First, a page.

Lovage isn't a herb often found in supermarkets, and it's also relatively rare in domestic herb gardens. This is a shame, as it's easy to grow and can play a versatile role in the kitchen. Here's what you need to know if you're tempted to give this underappreciated herb a try.
Background and Botanical Information
Lovage has the botanical name Levisticum officinale, and is part of the Umbelliferae family. Its better known cousins include celery, carrots, and in the herb world, parsley. It originally hails from the Mediterranean regions, particularly northern Italy, but is now found naturalised worldwide.
A hardy perennial, lovage grows up to 2m high with a spread of 1m. The dark green leaves show its close kinship to parsley, although they're larger, more deeply divided, and with sharper points. In early to late summer, it produces clusters of small yellow flowers which are great attractors of beneficial insects.
Lovage in the Kitchen
As a herb, lovage has a strong celery-like flavour which some people find too strident to be easily palatable. However, used with a light touch, it can add a powerful savouriness to vegetable stocks and sauces.
The larger leaves can be cooked much like spinach, and it's often paired with potato to make a hearty soup. The younger, tender leaves can be used raw in a salad, where their warmth can stand up to bitter leaves such as chicory.
Lovage can also be used as a spice, for example with the seeds roasted and crushed, then added to bread dough as an interesting alternative to caraway. Also, the seeds can add crunch to salads, or be used in any recipe where celery seeds make an appearance. As a spice, lovage has a hint of fennel alongside the dominant celery flavour.
Lastly, even the root can be used as a casserole vegetable, but be sure to peel away the bitter skin first, and only harvest roots from mature plants which can withstand the loss.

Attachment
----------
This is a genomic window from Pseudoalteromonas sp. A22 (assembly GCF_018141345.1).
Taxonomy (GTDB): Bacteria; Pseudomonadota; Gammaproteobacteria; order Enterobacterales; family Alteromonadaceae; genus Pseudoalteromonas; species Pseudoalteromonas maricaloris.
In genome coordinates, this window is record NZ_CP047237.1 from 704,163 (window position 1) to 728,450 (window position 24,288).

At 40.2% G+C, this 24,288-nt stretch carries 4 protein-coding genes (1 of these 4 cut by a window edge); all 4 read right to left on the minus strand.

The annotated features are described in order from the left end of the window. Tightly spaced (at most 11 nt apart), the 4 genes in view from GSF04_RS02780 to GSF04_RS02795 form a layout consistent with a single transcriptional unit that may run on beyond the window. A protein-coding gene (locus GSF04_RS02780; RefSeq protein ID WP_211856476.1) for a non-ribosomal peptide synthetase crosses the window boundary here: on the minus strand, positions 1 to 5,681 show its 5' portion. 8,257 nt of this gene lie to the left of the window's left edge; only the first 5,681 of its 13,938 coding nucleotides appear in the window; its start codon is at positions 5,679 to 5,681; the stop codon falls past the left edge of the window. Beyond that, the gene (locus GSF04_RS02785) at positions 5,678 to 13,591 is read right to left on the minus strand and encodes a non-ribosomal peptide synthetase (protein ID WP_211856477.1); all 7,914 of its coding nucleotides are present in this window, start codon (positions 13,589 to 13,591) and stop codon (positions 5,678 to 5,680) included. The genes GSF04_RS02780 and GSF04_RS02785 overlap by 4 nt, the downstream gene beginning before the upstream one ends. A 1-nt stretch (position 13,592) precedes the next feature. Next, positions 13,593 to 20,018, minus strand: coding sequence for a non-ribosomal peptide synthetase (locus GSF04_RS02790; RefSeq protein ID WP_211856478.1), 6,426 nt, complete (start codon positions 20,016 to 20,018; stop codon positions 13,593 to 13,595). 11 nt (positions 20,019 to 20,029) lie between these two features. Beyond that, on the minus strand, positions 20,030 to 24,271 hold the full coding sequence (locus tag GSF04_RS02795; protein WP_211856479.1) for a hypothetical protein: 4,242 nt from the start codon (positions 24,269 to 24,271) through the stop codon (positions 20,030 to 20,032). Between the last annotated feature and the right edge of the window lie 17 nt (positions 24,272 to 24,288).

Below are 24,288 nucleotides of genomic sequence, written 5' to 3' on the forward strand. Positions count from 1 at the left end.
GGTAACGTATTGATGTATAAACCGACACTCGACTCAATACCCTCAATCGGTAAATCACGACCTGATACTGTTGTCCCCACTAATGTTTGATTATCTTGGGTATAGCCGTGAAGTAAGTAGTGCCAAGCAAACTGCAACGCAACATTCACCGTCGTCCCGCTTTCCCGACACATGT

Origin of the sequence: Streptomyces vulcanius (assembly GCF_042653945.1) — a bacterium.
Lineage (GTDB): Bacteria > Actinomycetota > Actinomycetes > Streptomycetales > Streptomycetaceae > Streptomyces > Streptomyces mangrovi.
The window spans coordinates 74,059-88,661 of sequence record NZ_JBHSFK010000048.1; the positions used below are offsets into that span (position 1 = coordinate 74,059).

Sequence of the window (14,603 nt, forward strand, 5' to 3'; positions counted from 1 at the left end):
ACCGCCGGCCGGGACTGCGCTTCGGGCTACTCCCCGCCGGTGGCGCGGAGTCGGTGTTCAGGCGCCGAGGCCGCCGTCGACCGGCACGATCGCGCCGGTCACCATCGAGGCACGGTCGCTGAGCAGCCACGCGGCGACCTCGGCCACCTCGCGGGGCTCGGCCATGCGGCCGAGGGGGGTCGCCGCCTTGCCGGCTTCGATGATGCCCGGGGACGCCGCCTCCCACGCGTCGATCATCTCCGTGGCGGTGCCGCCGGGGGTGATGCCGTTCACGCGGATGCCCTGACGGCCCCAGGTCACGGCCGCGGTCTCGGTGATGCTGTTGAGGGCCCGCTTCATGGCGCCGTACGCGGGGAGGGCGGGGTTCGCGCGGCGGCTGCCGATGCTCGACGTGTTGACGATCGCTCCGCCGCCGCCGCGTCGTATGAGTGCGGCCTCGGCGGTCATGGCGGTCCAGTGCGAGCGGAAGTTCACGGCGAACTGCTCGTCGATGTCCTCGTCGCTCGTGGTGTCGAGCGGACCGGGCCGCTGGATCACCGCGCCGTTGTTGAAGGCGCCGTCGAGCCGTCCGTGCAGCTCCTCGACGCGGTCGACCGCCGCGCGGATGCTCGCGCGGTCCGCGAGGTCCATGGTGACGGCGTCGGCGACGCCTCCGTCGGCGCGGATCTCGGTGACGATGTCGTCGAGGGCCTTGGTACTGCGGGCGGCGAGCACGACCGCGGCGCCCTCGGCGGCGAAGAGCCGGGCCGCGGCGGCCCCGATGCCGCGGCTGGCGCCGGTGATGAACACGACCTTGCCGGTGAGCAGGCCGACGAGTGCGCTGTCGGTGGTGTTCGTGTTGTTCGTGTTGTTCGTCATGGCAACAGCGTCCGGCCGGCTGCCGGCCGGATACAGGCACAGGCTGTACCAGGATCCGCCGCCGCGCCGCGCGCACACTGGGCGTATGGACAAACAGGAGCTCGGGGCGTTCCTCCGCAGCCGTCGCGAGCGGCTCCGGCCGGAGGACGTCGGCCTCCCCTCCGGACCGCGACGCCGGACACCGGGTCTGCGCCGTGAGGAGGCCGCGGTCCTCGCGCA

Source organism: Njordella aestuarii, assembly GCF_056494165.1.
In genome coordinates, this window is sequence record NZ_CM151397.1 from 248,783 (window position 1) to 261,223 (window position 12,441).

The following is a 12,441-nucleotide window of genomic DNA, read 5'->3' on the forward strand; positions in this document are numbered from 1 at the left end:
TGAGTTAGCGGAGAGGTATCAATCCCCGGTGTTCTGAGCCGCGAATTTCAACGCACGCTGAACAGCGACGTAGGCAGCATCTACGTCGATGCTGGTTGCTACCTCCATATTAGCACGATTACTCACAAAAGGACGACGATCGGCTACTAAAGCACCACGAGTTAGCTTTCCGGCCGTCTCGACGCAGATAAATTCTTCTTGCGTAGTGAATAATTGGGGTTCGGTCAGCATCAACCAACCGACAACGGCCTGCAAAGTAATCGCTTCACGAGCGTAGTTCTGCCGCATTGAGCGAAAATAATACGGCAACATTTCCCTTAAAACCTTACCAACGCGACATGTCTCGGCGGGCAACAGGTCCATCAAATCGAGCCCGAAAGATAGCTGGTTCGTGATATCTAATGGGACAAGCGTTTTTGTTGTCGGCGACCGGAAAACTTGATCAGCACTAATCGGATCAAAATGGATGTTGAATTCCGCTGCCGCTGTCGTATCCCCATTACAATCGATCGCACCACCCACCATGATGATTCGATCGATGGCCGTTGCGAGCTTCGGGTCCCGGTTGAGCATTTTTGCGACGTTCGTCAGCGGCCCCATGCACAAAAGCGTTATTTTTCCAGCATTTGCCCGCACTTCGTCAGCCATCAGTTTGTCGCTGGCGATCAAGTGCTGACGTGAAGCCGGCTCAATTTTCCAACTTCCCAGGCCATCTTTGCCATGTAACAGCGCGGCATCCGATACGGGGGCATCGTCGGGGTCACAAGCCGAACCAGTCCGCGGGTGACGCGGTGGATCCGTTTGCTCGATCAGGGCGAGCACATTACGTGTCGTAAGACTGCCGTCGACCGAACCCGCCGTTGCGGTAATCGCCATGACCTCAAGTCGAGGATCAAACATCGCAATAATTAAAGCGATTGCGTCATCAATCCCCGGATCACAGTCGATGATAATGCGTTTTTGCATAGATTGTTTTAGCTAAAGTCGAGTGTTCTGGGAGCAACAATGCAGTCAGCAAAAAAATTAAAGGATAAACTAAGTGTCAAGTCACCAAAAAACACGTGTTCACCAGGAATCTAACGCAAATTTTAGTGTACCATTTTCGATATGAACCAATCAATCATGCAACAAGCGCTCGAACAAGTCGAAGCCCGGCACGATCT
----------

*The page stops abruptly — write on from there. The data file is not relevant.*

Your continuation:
Lovage is reputed to have antiseptic and deodorising qualities, and was used in medieval times to line shoes, revitalising tired feet. Today, it can have a similar effect when added to a hot bath to ease aches and cleanse skin.
Many people use lovage to aid digestion and relieve wind. Use either as a tea made from the leaves, or steep the seeds in brandy and drink as a digestif after a meal.
And finally, lovage finds its way onto the long list of ingredients with a reputed detox effect, but its undoubted diuretic qualities mean it should be used with caution by those who are pregnant or have kidney trouble.
While lovage is easy to grow from seed, it needs a temperature of around 15C or more to germinate reliably. Sow under glass or outdoors once the weather has warmed enough, and germination should take between 10 and 14 days. When the seedlings are around 10cm tall, transplant them either into large containers or open soil with a spacing of at least 60cm.
Lovage grows best in moist, fertile soil, and is happy in full sun or partial shade.
If you have existing lovage plants, then it's also easy to grow new individuals by dividing the roots. This should be done in spring or autumn, rather than during the main summer growth period.
Whether grown from seed or by propagation, lovage will take between three and five years to reach full size. As it grows, prune regularly both to keep its shape under control, and also to stimulate the tender new leaves which are the most useful in the kitchen. The above gound parts of the plant may die back in colder weather but roots will survive and plants will burst back to life every spring getting stronger and stronger every year.
Unless you're aiming to harvest seeds, prune any flower buds as soon as they appear, as the leaf flavour tends to turn bitter once flowers have set. However, a heavy prune will stimulate fresh growth with a more palatable flavour.
There are few pests that make a real impact on lovage. Leaf miners and aphids can cause problems, but an established plant is usually rugged enough to bounce back from any damage. However, it's best to remove affected foliage and dispose of it carefully to avoid passing the infestation around your garden.
One of the joys of growing your own herbs is having easy access to unusual species you won't find in many stores. If you like the flavour of celery and parsley, then a lovage plant or two will make an unusual and highly productive addition to your herb garden.